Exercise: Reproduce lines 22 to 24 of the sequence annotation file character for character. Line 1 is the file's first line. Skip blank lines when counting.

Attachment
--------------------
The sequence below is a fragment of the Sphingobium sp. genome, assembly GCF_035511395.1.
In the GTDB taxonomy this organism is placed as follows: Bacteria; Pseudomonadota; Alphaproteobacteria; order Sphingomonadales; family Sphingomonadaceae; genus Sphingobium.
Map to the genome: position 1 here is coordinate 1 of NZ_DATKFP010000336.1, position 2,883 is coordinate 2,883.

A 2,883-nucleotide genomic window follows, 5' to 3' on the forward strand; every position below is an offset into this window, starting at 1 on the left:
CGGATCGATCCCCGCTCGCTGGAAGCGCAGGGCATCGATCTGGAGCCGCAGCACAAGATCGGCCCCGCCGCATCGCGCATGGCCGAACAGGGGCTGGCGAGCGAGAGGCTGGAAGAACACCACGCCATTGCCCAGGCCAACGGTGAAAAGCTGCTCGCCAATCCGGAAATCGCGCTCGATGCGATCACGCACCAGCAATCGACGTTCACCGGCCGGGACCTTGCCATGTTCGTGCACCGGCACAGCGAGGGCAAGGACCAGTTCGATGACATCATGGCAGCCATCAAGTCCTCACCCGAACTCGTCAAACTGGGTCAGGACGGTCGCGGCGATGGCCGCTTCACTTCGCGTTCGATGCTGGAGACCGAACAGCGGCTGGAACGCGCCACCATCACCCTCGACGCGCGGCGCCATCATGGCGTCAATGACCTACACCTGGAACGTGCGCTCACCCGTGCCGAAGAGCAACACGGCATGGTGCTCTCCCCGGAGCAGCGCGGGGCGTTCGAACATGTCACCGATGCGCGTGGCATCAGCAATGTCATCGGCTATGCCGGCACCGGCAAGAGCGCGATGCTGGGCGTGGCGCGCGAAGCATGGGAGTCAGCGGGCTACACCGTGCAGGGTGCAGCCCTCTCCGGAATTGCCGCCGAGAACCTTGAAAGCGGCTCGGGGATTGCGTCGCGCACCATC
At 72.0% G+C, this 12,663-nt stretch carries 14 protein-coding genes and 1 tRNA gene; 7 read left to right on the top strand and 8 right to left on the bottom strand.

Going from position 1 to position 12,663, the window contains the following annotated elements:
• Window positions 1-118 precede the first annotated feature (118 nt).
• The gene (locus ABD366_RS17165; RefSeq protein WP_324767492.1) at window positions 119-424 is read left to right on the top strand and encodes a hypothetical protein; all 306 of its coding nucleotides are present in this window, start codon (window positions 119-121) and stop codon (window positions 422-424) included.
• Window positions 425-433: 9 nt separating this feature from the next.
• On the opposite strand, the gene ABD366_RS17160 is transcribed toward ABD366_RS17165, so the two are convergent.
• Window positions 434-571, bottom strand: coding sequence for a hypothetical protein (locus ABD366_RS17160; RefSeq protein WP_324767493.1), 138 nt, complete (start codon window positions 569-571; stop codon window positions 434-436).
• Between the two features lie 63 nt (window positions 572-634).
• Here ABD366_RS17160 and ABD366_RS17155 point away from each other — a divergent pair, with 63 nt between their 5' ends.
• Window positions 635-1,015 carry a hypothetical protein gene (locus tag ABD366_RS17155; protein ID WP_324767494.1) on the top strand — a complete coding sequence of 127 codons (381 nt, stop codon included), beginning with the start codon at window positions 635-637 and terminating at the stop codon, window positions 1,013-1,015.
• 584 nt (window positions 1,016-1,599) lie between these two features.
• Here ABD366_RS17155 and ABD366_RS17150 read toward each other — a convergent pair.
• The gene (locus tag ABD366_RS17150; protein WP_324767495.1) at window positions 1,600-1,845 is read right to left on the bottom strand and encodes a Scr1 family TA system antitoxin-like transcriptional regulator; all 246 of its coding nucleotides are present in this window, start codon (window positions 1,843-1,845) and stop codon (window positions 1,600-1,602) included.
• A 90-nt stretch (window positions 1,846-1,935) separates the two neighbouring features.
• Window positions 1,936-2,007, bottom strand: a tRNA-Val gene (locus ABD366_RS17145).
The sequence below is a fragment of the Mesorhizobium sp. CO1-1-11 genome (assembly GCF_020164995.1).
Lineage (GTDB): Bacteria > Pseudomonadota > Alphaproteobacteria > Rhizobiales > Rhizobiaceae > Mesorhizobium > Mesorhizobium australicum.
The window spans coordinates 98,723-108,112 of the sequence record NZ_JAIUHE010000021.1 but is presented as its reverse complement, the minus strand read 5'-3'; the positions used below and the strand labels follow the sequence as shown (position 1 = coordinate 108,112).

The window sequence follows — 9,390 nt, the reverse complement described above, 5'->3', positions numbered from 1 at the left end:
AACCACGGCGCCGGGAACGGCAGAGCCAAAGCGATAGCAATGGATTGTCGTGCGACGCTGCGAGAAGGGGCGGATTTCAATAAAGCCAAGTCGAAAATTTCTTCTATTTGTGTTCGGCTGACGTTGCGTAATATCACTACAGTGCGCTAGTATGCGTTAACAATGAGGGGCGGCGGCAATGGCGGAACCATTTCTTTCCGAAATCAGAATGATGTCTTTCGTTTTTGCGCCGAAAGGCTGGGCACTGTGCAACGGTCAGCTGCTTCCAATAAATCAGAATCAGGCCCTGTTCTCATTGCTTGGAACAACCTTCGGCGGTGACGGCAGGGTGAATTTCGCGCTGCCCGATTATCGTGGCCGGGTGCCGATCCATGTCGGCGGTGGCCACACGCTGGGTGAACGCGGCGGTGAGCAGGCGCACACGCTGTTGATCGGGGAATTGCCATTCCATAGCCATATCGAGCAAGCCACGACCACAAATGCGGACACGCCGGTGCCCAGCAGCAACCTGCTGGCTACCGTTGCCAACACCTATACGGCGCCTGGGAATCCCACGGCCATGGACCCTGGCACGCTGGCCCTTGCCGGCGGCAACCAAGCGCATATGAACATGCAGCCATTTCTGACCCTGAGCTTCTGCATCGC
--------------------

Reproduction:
Lineage (GTDB): Bacteria > Pseudomonadota > Alphaproteobacteria > Rhizobiales > Rhizobiaceae > Mesorhizobium > Mesorhizobium australicum.
The window spans coordinates 98,723-108,112 of the sequence record NZ_JAIUHE010000021.1 but is presented as its reverse complement, the minus strand read 5'-3'; the positions used below and the strand labels follow the sequence as shown (position 1 = coordinate 108,112).

The window sequence follows — 9,390 nt, the reverse complement described above, 5'->3', positions numbered from 1 at the left end: